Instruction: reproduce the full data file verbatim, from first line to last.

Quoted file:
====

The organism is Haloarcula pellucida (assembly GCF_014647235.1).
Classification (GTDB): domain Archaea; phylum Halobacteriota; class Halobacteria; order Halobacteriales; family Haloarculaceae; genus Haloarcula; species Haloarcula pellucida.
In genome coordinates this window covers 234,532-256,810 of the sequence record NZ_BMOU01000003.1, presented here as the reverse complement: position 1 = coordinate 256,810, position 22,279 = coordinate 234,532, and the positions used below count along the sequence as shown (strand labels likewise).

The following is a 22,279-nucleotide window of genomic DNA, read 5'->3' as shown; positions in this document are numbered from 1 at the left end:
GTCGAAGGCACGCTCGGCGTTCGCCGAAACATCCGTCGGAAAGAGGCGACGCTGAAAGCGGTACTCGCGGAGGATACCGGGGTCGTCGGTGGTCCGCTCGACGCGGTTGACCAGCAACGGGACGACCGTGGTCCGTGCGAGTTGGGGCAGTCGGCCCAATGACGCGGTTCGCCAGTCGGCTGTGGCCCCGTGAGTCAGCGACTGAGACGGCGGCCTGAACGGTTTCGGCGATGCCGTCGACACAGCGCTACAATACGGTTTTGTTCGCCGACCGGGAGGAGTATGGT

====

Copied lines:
The organism is Haloarcula pellucida (assembly GCF_014647235.1).
Classification (GTDB): domain Archaea; phylum Halobacteriota; class Halobacteria; order Halobacteriales; family Haloarculaceae; genus Haloarcula; species Haloarcula pellucida.
In genome coordinates this window covers 234,532-256,810 of the sequence record NZ_BMOU01000003.1, presented here as the reverse complement: position 1 = coordinate 256,810, position 22,279 = coordinate 234,532, and the positions used below count along the sequence as shown (strand labels likewise).

The following is a 22,279-nucleotide window of genomic DNA, read 5'->3' as shown; positions in this document are numbered from 1 at the left end:
GTCGAAGGCACGCTCGGCGTTCGCCGAAACATCCGTCGGAAAGAGGCGACGCTGAAAGCGGTACTCGCGGAGGATACCGGGGTCGTCGGTGGTCCGCTCGACGCGGTTGACCAGCAACGGGACGACCGTGGTCCGTGCGAGTTGGGGCAGTCGGCCCAATGACGCGGTTCGCCAGTCGGCTGTGGCCCCGTGAGTCAGCGACTGAGACGGCGGCCTGAACGGTTTCGGCGATGCCGTCGACACAGCGCTACAATACGGTTTTGTTCGCCGACCGGGAGGAGTATGGT